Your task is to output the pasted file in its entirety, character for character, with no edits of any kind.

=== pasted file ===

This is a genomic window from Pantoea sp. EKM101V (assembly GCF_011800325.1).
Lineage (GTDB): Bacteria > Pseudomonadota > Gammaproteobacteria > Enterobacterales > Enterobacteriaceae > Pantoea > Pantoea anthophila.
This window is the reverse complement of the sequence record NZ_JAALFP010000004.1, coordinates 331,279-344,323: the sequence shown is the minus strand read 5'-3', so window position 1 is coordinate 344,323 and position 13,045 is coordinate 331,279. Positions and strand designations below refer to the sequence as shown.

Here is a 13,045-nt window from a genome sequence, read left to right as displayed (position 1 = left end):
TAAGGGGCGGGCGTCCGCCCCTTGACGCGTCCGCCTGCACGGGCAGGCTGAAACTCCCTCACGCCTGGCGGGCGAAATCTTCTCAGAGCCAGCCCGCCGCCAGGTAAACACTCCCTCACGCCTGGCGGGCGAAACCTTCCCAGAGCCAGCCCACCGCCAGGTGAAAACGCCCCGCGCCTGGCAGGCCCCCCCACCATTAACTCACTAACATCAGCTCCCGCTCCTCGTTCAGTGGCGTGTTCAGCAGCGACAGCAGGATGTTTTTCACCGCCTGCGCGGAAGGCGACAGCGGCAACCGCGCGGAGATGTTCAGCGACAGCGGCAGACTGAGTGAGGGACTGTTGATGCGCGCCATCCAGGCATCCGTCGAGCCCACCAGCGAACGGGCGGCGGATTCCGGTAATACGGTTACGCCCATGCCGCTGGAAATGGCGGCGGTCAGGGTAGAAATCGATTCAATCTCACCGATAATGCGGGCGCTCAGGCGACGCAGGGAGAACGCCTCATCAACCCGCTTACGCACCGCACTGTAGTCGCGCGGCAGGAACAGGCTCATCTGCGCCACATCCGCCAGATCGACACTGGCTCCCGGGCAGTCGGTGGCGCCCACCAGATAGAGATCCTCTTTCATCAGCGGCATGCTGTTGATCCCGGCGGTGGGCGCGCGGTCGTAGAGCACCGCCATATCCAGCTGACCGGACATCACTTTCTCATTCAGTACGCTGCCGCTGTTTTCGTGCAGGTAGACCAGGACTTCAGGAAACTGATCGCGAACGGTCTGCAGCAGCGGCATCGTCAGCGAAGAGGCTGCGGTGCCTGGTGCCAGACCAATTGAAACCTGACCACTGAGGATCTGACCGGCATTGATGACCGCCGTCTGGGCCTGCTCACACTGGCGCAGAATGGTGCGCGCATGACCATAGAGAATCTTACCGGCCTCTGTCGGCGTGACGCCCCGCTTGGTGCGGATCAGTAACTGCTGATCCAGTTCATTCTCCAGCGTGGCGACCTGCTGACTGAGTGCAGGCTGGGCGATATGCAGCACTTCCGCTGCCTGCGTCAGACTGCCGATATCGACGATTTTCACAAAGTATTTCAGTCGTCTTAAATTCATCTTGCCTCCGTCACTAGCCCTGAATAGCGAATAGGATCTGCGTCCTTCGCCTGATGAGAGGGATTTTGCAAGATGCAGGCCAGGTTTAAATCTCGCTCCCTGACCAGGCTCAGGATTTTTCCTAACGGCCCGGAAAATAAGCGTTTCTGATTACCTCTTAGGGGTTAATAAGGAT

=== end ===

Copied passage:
This is a genomic window from Pantoea sp. EKM101V (assembly GCF_011800325.1).
Lineage (GTDB): Bacteria > Pseudomonadota > Gammaproteobacteria > Enterobacterales > Enterobacteriaceae > Pantoea > Pantoea anthophila.
This window is the reverse complement of the sequence record NZ_JAALFP010000004.1, coordinates 331,279-344,323: the sequence shown is the minus strand read 5'-3', so window position 1 is coordinate 344,323 and position 13,045 is coordinate 331,279. Positions and strand designations below refer to the sequence as shown.

Here is a 13,045-nt window from a genome sequence, read left to right as displayed (position 1 = left end):
TAAGGGGCGGGCGTCCGCCCCTTGACGCGTCCGCCTGCACGGGCAGGCTGAAACTCCCTCACGCCTGGCGGGCGAAATCTTCTCAGAGCCAGCCCGCCGCCAGGTAAACACTCCCTCACGCCTGGCGGGCGAAACCTTCCCAGAGCCAGCCCACCGCCAGGTGAAAACGCCCCGCGCCTGGCAGGCCCCCCCACCATTAACTCACTAACATCAGCTCCCGCTCCTCGTTCAGTGGCGTGTTCAGCAGCGACAGCAGGATGTTTTTCACCGCCTGCGCGGAAGGCGACAGCGGCAACCGCGCGGAGATGTTCAGCGACAGCGGCAGACTGAGTGAGGGACTGTTGATGCGCGCCATCCAGGCATCCGTCGAGCCCACCAGCGAACGGGCGGCGGATTCCGGTAATACGGTTACGCCCATGCCGCTGGAAATGGCGGCGGTCAGGGTAGAAATCGATTCAATCTCACCGATAATGCGGGCGCTCAGGCGACGCAGGGAGAACGCCTCATCAACCCGCTTACGCACCGCACTGTAGTCGCGCGGCAGGAACAGGCTCATCTGCGCCACATCCGCCAGATCGACACTGGCTCCCGGGCAGTCGGTGGCGCCCACCAGATAGAGATCCTCTTTCATCAGCGGCATGCTGTTGATCCCGGCGGTGGGCGCGCGGTCGTAGAGCACCGCCATATCCAGCTGACCGGACATCACTTTCTCATTCAGTACGCTGCCGCTGTTTTCGTGCAGGTAGACCAGGACTTCAGGAAACTGATCGCGAACGGTCTGCAGCAGCGGCATCGTCAGCGAAGAGGCTGCGGTGCCTGGTGCCAGACCAATTGAAACCTGACCACTGAGGATCTGACCGGCATTGATGACCGCCGTCTGGGCCTGCTCACACTGGCGCAGAATGGTGCGCGCATGACCATAGAGAATCTTACCGGCCTCTGTCGGCGTGACGCCCCGCTTGGTGCGGATCAGTAACTGCTGATCCAGTTCATTCTCCAGCGTGGCGACCTGCTGACTGAGTGCAGGCTGGGCGATATGCAGCACTTCCGCTGCCTGCGTCAGACTGCCGATATCGACGATTTTCACAAAGTATTTCAGTCGTCTTAAATTCATCTTGCCTCCGTCACTAGCCCTGAATAGCGAATAGGATCTGCGTCCTTCGCCTGATGAGAGGGATTTTGCAAGATGCAGGCCAGGTTTAAATCTCGCTCCCTGACCAGGCTCAGGATTTTTCCTAACGGCCCGGAAAATAAGCGTTTCTGATTACCTCTTAGGGGTTAATAAGGAT